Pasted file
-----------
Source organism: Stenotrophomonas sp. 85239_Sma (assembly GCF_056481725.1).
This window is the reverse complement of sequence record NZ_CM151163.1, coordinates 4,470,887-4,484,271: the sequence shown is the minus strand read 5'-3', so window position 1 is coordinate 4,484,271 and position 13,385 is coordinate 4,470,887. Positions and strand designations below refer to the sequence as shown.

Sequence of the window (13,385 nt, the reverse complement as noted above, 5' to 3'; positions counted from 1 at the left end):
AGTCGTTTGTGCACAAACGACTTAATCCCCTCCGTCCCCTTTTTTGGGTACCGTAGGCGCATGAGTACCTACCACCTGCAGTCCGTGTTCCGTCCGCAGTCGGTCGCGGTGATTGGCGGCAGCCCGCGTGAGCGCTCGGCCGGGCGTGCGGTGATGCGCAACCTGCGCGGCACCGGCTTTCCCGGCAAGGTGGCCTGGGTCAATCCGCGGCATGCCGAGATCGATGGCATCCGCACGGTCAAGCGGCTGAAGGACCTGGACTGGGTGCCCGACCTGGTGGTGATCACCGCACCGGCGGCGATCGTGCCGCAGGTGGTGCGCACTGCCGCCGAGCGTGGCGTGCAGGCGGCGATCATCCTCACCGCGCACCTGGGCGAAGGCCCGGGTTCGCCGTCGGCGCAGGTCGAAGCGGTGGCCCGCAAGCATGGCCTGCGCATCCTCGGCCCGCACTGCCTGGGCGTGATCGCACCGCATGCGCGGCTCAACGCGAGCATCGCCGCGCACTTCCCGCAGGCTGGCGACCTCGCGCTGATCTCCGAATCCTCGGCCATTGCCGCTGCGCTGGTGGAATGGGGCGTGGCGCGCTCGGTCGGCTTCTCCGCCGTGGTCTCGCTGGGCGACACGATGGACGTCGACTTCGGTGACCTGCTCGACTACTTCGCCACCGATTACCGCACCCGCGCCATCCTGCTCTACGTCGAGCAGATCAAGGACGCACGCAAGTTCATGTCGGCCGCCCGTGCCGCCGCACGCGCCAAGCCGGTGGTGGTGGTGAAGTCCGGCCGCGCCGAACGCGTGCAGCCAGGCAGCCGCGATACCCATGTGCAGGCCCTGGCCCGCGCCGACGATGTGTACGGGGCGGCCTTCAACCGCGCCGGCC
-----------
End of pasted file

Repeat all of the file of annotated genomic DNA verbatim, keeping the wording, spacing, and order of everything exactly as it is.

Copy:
Source organism: Stenotrophomonas sp. 85239_Sma (assembly GCF_056481725.1).
This window is the reverse complement of sequence record NZ_CM151163.1, coordinates 4,470,887-4,484,271: the sequence shown is the minus strand read 5'-3', so window position 1 is coordinate 4,484,271 and position 13,385 is coordinate 4,470,887. Positions and strand designations below refer to the sequence as shown.

Sequence of the window (13,385 nt, the reverse complement as noted above, 5' to 3'; positions counted from 1 at the left end):
AGTCGTTTGTGCACAAACGACTTAATCCCCTCCGTCCCCTTTTTTGGGTACCGTAGGCGCATGAGTACCTACCACCTGCAGTCCGTGTTCCGTCCGCAGTCGGTCGCGGTGATTGGCGGCAGCCCGCGTGAGCGCTCGGCCGGGCGTGCGGTGATGCGCAACCTGCGCGGCACCGGCTTTCCCGGCAAGGTGGCCTGGGTCAATCCGCGGCATGCCGAGATCGATGGCATCCGCACGGTCAAGCGGCTGAAGGACCTGGACTGGGTGCCCGACCTGGTGGTGATCACCGCACCGGCGGCGATCGTGCCGCAGGTGGTGCGCACTGCCGCCGAGCGTGGCGTGCAGGCGGCGATCATCCTCACCGCGCACCTGGGCGAAGGCCCGGGTTCGCCGTCGGCGCAGGTCGAAGCGGTGGCCCGCAAGCATGGCCTGCGCATCCTCGGCCCGCACTGCCTGGGCGTGATCGCACCGCATGCGCGGCTCAACGCGAGCATCGCCGCGCACTTCCCGCAGGCTGGCGACCTCGCGCTGATCTCCGAATCCTCGGCCATTGCCGCTGCGCTGGTGGAATGGGGCGTGGCGCGCTCGGTCGGCTTCTCCGCCGTGGTCTCGCTGGGCGACACGATGGACGTCGACTTCGGTGACCTGCTCGACTACTTCGCCACCGATTACCGCACCCGCGCCATCCTGCTCTACGTCGAGCAGATCAAGGACGCACGCAAGTTCATGTCGGCCGCCCGTGCCGCCGCACGCGCCAAGCCGGTGGTGGTGGTGAAGTCCGGCCGCGCCGAACGCGTGCAGCCAGGCAGCCGCGATACCCATGTGCAGGCCCTGGCCCGCGCCGACGATGTGTACGGGGCGGCCTTCAACCGCGCCGGCC